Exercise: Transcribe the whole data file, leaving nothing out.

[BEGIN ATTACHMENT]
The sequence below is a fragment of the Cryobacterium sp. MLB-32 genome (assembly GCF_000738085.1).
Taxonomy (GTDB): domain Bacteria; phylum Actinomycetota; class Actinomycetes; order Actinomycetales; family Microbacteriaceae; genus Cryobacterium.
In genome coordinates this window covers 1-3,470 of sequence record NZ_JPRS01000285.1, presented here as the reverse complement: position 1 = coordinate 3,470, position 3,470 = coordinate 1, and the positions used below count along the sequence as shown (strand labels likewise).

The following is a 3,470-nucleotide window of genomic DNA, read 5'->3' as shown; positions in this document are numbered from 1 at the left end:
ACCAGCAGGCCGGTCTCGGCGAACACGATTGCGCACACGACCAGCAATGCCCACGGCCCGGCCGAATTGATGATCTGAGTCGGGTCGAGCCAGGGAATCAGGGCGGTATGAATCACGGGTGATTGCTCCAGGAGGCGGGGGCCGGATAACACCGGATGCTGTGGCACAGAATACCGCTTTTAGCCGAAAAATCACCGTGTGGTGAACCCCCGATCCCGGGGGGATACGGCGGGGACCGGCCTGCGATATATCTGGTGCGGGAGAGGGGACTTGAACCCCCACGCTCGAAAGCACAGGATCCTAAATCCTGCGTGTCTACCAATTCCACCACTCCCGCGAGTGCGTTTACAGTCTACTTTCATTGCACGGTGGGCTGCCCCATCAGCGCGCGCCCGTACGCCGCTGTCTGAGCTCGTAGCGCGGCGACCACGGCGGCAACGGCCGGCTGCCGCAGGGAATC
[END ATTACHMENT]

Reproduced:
The sequence below is a fragment of the Cryobacterium sp. MLB-32 genome (assembly GCF_000738085.1).
Taxonomy (GTDB): domain Bacteria; phylum Actinomycetota; class Actinomycetes; order Actinomycetales; family Microbacteriaceae; genus Cryobacterium.
In genome coordinates this window covers 1-3,470 of sequence record NZ_JPRS01000285.1, presented here as the reverse complement: position 1 = coordinate 3,470, position 3,470 = coordinate 1, and the positions used below count along the sequence as shown (strand labels likewise).

The following is a 3,470-nucleotide window of genomic DNA, read 5'->3' as shown; positions in this document are numbered from 1 at the left end:
ACCAGCAGGCCGGTCTCGGCGAACACGATTGCGCACACGACCAGCAATGCCCACGGCCCGGCCGAATTGATGATCTGAGTCGGGTCGAGCCAGGGAATCAGGGCGGTATGAATCACGGGTGATTGCTCCAGGAGGCGGGGGCCGGATAACACCGGATGCTGTGGCACAGAATACCGCTTTTAGCCGAAAAATCACCGTGTGGTGAACCCCCGATCCCGGGGGGATACGGCGGGGACCGGCCTGCGATATATCTGGTGCGGGAGAGGGGACTTGAACCCCCACGCTCGAAAGCACAGGATCCTAAATCCTGCGTGTCTACCAATTCCACCACTCCCGCGAGTGCGTTTACAGTCTACTTTCATTGCACGGTGGGCTGCCCCATCAGCGCGCGCCCGTACGCCGCTGTCTGAGCTCGTAGCGCGGCGACCACGGCGGCAACGGCCGGCTGCCGCAGGGAATC